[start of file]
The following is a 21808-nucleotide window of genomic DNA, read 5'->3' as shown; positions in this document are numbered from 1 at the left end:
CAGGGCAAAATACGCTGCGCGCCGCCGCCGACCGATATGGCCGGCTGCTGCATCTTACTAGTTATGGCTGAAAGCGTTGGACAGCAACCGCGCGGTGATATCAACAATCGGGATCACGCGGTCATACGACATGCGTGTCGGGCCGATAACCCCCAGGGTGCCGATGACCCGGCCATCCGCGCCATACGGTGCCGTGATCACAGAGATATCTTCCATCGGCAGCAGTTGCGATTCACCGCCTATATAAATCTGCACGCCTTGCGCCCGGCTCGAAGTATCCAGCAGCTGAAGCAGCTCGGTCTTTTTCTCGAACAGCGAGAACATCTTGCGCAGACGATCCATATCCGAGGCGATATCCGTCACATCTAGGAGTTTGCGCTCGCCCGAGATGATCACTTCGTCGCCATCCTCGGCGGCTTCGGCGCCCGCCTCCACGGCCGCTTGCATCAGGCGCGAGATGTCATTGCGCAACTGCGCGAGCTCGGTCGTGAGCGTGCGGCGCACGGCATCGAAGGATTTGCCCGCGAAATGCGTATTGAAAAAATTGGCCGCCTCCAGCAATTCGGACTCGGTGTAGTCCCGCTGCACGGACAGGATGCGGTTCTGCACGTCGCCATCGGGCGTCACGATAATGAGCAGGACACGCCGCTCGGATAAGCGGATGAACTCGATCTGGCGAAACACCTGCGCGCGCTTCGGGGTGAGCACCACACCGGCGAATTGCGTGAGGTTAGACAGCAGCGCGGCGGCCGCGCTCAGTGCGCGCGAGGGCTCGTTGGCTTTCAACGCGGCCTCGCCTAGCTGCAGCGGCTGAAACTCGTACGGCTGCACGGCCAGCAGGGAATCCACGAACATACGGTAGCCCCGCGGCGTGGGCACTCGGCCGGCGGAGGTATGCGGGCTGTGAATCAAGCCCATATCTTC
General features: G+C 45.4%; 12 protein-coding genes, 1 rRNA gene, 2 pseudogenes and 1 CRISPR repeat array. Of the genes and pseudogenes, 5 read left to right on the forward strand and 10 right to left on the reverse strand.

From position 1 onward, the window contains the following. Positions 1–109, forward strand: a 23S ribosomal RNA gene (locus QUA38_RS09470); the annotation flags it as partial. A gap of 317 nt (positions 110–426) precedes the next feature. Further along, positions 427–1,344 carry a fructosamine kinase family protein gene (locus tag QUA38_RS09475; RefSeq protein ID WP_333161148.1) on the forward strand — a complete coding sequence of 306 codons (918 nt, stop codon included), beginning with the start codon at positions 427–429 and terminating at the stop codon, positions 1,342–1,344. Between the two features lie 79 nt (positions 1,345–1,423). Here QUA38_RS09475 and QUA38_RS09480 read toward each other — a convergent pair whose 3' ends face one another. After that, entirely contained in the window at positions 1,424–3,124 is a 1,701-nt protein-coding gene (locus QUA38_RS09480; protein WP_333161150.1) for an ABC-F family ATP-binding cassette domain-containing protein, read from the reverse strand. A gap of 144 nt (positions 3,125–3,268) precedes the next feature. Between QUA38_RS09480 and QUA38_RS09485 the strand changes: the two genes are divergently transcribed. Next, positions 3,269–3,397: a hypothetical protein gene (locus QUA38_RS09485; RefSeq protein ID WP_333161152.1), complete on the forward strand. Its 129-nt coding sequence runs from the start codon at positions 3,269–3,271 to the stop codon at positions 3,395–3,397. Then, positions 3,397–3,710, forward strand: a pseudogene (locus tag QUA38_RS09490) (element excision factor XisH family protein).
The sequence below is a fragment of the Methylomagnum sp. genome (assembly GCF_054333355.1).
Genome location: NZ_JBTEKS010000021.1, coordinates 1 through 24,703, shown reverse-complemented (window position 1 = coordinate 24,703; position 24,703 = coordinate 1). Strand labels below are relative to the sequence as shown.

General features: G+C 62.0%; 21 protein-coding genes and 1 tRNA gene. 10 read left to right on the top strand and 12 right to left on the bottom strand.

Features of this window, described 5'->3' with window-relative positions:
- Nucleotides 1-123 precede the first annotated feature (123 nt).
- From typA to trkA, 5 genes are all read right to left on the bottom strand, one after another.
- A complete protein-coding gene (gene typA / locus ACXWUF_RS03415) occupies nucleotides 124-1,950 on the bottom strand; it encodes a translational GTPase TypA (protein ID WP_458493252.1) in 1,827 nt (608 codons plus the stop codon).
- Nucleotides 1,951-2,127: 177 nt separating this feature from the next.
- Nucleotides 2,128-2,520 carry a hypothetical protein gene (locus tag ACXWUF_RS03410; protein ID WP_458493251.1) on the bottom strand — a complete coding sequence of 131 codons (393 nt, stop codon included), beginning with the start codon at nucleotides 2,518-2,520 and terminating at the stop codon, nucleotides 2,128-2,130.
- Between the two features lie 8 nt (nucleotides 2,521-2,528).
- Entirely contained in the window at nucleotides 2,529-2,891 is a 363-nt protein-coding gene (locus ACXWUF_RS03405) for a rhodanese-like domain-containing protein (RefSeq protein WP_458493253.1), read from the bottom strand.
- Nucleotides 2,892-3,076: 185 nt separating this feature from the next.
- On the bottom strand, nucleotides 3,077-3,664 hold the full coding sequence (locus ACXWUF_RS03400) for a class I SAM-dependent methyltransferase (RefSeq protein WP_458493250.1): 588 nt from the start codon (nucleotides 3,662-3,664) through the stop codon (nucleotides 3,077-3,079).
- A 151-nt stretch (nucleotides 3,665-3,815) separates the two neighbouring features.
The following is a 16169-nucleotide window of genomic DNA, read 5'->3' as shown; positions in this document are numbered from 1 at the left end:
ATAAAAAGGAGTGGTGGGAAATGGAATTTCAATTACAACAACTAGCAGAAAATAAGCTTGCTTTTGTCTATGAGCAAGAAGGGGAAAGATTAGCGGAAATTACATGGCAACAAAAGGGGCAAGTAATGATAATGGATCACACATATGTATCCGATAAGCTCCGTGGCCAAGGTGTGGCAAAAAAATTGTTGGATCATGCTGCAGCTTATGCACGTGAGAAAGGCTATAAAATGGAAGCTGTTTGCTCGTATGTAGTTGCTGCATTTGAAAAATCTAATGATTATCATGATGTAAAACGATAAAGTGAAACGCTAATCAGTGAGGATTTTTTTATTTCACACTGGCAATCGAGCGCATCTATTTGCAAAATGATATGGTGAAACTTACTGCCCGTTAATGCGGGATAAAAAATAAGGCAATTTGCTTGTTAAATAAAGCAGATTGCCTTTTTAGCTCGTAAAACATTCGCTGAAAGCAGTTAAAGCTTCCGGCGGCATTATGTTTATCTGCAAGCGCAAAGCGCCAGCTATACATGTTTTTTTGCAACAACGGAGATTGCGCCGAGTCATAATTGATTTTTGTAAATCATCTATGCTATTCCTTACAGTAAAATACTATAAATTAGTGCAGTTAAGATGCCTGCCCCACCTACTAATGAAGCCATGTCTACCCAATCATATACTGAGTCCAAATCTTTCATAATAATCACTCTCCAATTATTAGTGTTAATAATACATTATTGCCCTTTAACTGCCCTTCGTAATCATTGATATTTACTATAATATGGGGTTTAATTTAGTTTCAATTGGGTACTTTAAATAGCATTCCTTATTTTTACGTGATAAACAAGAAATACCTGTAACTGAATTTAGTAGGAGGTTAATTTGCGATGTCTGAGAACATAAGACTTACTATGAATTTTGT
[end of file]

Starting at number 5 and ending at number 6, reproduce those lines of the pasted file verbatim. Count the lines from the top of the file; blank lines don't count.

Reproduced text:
The sequence below is a fragment of the Methylomagnum sp. genome (assembly GCF_054333355.1).
Genome location: NZ_JBTEKS010000021.1, coordinates 1 through 24,703, shown reverse-complemented (window position 1 = coordinate 24,703; position 24,703 = coordinate 1). Strand labels below are relative to the sequence as shown.